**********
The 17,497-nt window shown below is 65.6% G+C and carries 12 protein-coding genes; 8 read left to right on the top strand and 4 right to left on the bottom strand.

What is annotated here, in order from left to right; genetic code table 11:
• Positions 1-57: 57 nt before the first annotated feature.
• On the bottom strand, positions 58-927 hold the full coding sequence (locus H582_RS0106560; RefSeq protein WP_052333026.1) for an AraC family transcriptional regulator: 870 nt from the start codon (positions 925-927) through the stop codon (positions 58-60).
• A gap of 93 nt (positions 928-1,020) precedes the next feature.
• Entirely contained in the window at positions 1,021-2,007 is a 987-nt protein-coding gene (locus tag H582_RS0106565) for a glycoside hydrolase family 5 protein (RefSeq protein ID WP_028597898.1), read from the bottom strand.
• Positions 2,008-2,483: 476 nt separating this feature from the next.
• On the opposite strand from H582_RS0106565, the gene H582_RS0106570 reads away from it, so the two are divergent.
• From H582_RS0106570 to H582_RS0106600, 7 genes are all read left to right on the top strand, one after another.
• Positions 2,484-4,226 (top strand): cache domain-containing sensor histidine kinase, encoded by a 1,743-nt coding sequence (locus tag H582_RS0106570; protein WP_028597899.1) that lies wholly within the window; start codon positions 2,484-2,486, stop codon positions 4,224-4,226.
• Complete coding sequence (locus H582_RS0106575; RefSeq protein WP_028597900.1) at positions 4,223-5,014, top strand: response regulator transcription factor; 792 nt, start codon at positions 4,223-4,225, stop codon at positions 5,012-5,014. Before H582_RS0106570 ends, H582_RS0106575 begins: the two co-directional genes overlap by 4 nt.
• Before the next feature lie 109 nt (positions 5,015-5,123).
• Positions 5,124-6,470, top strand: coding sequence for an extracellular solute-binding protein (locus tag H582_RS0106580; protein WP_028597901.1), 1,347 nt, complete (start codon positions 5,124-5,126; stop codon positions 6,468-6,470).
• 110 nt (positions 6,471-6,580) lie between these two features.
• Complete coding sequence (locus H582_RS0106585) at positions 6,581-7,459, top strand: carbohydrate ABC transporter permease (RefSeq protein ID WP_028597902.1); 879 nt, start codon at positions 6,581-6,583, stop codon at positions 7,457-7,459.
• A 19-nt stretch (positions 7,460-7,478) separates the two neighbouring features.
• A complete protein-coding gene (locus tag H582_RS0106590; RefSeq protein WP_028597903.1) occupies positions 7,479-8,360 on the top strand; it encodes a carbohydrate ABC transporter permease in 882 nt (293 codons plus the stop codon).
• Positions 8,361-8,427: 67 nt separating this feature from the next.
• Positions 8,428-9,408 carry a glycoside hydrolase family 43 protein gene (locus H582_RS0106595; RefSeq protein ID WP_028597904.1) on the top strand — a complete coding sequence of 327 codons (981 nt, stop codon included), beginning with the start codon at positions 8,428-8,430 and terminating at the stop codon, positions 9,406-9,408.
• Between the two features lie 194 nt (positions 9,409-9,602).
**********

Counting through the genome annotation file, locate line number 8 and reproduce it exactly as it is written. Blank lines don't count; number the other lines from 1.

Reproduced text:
• On the opposite strand from H582_RS0106565, the gene H582_RS0106570 reads away from it, so the two are divergent.